Compact identifiers may be resolved by services at the European Bioinformatics Institute (http://identifiers.org/) and/or the California Digital Library (http://n2t.net/) scheduled to become active by December 1, 20016. Just prepend the service URI to the compact identifier, e.g. "http://identifiers.org/ENA:BN000065.1".
Principle 5 of the JDDCP states: “Data citations should facilitate access to the data themselves and to such associated metadata, documentation, code, and other materials, as are necessary for both humans and machines to make informed use of the referenced data”. To fulfil this requirement, we are recommending as best practice that the identifier resolve to a landing page that provides these details and access to the data (see question Q2).
Principle 7 also states that “Data citations should facilitate identification of, access to, and verification of the specific data that support a claim.” So specifying the version or subset of data in a citation is also required. Current repository practice generally is to have a main landing page for the data set that provides a listing of and access to different versions of the data. Ideally, documentation exists that provides information on each version. So, in this case, the version number would be provided in the citation, but each version would not have its own landing page. A larger question is whether each version should have its own resolvable identifier and whether that identifier should contain information on the original dataset (see question Q7). As far as the citation is concerned, however, if a version of a data set has its own identifier that is used in a data citation, it should resolve to a landing page that provides the required metadata for understanding its provenance.
In general, it is a best practice for the longevity of an identifier to avoid semantics that are subject to change. Semantics are ok if they are intrinsic to the object being registered. For example, if a data granule covers a particular date, it is standard practice to incorporate that date into the granule's filename and/or identifier. That works because the coverage date is never going to change. If a granule has data for 2013-06-05, it will always have data for 2013-06-05. By contrast, it is also common practice to incorporate an institution name into an object identifier, and this is a problematic practice precisely because the curating institution is typically *not* an integral attribute of an object.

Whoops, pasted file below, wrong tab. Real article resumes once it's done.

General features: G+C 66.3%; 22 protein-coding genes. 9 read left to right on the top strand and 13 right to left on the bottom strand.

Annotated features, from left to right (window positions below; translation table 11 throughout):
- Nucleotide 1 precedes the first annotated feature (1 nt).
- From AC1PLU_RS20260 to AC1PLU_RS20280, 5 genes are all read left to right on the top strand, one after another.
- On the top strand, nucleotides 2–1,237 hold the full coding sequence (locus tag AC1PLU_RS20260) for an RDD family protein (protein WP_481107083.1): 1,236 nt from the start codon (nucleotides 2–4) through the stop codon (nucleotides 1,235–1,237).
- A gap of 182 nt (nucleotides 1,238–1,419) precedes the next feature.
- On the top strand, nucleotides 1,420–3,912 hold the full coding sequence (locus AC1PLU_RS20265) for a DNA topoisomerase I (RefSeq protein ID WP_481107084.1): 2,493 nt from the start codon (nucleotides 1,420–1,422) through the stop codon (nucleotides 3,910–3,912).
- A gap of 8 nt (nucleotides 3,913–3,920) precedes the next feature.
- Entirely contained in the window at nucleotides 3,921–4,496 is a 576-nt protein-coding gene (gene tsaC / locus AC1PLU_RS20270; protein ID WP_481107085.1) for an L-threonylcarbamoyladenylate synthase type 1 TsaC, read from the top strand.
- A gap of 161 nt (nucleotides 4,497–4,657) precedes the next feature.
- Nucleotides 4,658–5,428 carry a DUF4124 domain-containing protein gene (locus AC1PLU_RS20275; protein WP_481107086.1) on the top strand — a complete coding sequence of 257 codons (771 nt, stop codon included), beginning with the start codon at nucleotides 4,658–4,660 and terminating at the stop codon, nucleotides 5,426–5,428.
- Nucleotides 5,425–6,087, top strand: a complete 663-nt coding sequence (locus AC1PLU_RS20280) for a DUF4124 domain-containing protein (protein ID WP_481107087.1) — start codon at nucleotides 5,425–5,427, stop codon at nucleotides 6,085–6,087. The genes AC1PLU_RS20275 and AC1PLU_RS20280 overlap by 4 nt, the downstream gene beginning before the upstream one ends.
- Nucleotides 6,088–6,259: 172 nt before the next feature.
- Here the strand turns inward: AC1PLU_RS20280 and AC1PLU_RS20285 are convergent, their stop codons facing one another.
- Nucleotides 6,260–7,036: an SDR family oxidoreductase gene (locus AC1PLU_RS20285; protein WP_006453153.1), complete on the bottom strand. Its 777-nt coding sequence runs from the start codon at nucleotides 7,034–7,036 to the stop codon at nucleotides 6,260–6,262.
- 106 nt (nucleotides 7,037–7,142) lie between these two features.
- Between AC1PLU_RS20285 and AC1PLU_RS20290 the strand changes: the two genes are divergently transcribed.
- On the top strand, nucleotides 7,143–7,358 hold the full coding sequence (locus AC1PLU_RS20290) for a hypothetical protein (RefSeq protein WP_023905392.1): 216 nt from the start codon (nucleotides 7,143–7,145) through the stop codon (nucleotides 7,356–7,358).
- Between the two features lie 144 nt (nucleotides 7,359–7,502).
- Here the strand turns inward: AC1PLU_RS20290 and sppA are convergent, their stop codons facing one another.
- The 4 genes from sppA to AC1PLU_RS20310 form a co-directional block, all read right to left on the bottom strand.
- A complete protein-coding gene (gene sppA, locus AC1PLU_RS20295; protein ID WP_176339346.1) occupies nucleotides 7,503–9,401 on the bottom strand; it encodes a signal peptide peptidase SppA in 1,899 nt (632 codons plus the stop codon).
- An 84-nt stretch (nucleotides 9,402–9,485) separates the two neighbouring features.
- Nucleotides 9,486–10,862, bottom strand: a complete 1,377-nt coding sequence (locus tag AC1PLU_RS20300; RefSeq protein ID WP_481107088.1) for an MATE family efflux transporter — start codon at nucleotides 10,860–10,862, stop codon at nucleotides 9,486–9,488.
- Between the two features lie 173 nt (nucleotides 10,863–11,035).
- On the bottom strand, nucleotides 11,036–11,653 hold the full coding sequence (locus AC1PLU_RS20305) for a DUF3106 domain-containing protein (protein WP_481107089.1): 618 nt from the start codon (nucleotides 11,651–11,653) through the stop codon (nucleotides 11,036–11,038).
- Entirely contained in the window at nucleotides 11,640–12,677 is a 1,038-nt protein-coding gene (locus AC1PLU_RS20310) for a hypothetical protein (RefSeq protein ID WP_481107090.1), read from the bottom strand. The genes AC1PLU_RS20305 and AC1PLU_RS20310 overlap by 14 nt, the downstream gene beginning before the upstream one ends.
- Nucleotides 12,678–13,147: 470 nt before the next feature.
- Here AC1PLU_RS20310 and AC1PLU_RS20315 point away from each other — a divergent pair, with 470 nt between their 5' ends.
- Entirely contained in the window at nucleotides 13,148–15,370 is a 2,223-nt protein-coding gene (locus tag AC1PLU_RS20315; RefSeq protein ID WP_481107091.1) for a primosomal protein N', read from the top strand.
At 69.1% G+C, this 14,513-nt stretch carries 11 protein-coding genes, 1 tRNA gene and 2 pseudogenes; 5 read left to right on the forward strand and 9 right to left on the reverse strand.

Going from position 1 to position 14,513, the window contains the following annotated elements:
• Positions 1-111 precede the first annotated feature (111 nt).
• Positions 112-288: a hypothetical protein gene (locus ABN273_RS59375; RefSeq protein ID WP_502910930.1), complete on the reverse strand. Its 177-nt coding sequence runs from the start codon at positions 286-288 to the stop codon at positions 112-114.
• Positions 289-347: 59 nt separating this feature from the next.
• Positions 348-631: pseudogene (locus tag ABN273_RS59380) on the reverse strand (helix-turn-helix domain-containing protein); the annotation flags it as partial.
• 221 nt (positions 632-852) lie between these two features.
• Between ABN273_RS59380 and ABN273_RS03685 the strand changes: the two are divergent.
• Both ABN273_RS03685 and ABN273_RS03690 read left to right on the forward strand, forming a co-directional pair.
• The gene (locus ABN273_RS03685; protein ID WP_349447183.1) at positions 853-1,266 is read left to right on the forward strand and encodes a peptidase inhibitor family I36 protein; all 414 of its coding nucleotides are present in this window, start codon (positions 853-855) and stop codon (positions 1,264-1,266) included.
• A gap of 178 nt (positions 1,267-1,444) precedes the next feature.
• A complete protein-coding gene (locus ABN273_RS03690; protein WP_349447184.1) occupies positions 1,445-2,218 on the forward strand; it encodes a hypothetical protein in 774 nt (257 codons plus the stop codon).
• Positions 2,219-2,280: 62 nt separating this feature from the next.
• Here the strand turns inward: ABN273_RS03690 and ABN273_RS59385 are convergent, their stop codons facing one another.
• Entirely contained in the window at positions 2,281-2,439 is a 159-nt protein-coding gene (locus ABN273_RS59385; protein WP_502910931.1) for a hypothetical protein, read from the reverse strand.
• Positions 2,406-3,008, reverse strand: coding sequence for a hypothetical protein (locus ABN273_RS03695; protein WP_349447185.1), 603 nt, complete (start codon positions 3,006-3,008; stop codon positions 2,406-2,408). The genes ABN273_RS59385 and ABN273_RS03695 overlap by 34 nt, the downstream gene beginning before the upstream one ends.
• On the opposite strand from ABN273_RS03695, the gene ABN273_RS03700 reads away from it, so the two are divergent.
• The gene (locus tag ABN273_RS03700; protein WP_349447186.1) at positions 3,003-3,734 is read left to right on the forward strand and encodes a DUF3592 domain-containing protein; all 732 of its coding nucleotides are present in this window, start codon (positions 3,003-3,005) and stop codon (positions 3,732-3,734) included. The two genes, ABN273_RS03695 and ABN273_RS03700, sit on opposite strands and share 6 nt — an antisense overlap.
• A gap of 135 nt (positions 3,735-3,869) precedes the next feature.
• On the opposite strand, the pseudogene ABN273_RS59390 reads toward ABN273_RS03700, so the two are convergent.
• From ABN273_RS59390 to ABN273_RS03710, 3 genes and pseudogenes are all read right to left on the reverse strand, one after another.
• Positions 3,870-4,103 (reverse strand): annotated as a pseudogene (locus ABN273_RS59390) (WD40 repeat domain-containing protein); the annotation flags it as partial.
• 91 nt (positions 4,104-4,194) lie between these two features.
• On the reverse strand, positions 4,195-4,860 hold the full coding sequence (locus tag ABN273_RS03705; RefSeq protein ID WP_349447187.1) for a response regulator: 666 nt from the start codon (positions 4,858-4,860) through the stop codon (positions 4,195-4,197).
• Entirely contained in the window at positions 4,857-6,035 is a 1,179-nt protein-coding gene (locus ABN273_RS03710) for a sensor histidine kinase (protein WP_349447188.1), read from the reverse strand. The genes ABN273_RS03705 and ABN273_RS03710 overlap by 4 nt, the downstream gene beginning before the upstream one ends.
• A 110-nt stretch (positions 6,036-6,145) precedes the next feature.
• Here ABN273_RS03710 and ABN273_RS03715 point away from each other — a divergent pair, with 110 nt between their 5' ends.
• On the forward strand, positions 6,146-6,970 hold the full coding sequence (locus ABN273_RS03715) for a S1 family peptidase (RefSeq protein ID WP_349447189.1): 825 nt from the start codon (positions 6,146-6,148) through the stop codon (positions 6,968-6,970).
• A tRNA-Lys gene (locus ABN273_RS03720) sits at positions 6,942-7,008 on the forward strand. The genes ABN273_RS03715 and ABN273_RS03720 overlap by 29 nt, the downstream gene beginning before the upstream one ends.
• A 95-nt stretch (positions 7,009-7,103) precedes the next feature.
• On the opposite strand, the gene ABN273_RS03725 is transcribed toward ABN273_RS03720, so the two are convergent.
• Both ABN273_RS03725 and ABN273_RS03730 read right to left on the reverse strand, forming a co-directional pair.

Q8: My dataset is registered in several different repositories. Each repository gave it a persistent identifier. Which one should I use for citation? Or should I use all of them?
The recommended approach is to use only one persistent identifier (PID) when citing any given resource. The reason is that using one PID makes the job of impact tracking so much easier. If multiple identifiers are used in citations of the same resource, it becomes necessary to total all the impact metrics for each identifier in order to understand the resource’s impact. Therefore, if there are copies of the dataset in multiple locations, make a decision about which copy is the “copy of record,” so to speak, and cite that one.
Both for the purposes of providing provenance, i.e., what is it that I analyzed to produce a set of findings; what exactly am I referring to, and for attribution, i.e., who used my data, it is important that we have means of tracking the elements of an aggregate data set that might even span repositories. We will call this aggregate data set a collection. Some repositories, e.g., NITRC, are exploring how to create and mint these collections, while others do not. How to create and characterize these collections and how far do I need to go in citing the sources of my collection are two key questions here. If I analyze all structures available in the PDB at a given time, do I need to provide a file that lists all the data available or is a date and time stamp sufficient?
But for cases where a reasonable number of data sets or elements are combined into a collection, we recommend that the collection be given its own identifier and have its own landing page that should reference the parts of that data set in a machine-readable fashion. Each of the parts should be given its own ID, if it does not have one already, and the parts related to the whole and vice versa (see Q7 about embedding semantic information into identifiers). Several existing schemas allow for tracing the parts of a data set, e.g., DataCite or DATs “has part”. If these parts are datasets from other repositories, they should be individually cited within the collection.
For datasets comprised of large numbers of files, some repositories package them as a zip file and assign an identifier only to the data set package. This is a common practice and is certainly practical, but the ideal would be to assign identifiers to the individual parts, regardless of size, to allow for granular citation and versioning.